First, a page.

The clues for this Sudoku are the product of the numbers in adjacent squares.

If you have only four weights, where could you place them in order to balance this equaliser?

An investigation that gives you the opportunity to make and justify predictions.

Can you find a relationship between the number of dots on the circle and the number of steps that will ensure that all points are hit?

A game for 2 or more people. Starting with 100, subratct a number from 1 to 9 from the total. You score for making an odd number, a number ending in 0 or a multiple of 6.

Can you find a way to identify times tables after they have been shifted up?

Find some triples of whole numbers a, b and c such that a^2 + b^2 + c^2 is a multiple of 4. Is it necessarily the case that a, b and c must all be even? If so, can you explain why?

A three digit number abc is always divisible by 7 when 2a+3b+c is divisible by 7. Why?

What do the numbers shaded in blue on this hundred square have in common? What do you notice about the pink numbers? How about the shaded numbers in the other squares?

Take any two digit number, for example 58. What do you have to do to reverse the order of the digits? Can you find a rule for reversing the order of digits for any two digit number?

Find some examples of pairs of numbers such that their sum is a factor of their product. eg. 4 + 12 = 16 and 4 × 12 = 48 and 16 is a factor of 48.

Choose any 3 digits and make a 6 digit number by repeating the 3 digits in the same order (e.g. 594594). Explain why whatever digits you choose the number will always be divisible by 7, 11 and 13.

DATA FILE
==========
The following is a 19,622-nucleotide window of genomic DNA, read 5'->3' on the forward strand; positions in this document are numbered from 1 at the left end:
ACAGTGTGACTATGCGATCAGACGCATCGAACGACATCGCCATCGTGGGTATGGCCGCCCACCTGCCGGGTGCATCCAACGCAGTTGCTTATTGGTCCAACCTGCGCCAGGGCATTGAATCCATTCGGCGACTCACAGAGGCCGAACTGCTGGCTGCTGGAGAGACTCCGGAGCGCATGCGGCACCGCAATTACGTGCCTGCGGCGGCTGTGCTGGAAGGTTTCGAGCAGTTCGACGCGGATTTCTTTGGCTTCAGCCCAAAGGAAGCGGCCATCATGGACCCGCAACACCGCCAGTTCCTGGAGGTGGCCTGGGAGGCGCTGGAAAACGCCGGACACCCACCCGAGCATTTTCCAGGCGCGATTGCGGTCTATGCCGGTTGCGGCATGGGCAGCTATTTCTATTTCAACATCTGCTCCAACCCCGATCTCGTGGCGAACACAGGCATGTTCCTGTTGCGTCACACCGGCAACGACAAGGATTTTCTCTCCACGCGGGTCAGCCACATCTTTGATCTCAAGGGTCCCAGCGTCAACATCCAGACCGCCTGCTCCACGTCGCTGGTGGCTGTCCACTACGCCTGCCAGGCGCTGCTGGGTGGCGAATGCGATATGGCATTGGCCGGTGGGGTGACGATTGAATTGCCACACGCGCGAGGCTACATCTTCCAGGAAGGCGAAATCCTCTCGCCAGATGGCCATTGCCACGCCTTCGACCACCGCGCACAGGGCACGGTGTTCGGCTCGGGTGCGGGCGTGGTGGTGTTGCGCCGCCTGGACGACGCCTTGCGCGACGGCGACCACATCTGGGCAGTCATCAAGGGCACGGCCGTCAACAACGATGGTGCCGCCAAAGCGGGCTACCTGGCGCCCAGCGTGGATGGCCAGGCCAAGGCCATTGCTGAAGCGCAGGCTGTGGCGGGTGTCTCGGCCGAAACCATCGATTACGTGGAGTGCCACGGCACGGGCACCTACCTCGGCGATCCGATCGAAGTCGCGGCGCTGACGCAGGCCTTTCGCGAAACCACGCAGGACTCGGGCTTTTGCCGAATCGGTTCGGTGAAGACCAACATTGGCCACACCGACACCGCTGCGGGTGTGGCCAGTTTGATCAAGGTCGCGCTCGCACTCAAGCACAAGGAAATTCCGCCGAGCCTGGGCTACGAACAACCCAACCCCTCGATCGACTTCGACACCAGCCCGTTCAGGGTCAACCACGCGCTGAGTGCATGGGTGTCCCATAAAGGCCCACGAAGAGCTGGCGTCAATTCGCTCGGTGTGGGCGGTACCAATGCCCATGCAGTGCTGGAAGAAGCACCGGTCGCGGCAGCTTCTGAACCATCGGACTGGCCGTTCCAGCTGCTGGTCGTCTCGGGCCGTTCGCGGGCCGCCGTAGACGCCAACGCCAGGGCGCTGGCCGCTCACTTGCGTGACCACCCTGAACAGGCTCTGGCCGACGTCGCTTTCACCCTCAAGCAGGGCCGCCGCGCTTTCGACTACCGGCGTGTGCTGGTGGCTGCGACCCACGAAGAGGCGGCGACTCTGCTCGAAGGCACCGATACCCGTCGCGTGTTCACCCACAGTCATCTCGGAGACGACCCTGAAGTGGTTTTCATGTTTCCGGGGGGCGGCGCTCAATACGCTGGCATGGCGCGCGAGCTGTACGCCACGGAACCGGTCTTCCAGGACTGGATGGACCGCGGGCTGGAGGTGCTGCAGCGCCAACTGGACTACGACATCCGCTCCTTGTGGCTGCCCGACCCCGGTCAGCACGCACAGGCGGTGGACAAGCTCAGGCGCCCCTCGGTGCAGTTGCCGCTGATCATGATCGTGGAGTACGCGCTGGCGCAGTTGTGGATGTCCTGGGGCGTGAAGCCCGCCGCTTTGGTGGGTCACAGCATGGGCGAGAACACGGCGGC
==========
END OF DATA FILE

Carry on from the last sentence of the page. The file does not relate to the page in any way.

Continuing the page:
A game in which players take it in turns to choose a number. Can you block your opponent?

Ben’s class were making cutting up number tracks. First they cut them into twos and added up the numbers on each piece. What patterns could they see?

This article for teachers describes how number arrays can be a useful reprentation for many number concepts.

Imagine a wheel with different markings painted on it at regular intervals. Can you predict the colour of the 18th mark? The 100th mark?

A game for 2 people using a pack of cards Turn over 2 cards and try to make an odd number or a multiple of 3.

The number 8888...88M9999...99 is divisible by 7 and it starts with the digit 8 repeated 50 times and ends with the digit 9 repeated 50 times. What is the value of the digit M?

What is the lowest number which always leaves a remainder of 1 when divided by each of the numbers from 2 to 10?

An environment which simulates working with Cuisenaire rods.

I throw three dice and get 5, 3 and 2. Add the scores on the three dice. What do you get? Now multiply the scores. What do you notice?

Rectangles are considered different if they vary in size or have different locations. How many different rectangles can be drawn on a chessboard?

56 406 is the product of two consecutive numbers. What are these two numbers?

Complete the magic square using the numbers 1 to 25 once each. Each row, column and diagonal adds up to 65.

Look at three 'next door neighbours' amongst the counting numbers. Add them together. What do you notice?

What is the smallest number of answers you need to reveal in order to work out the missing headers?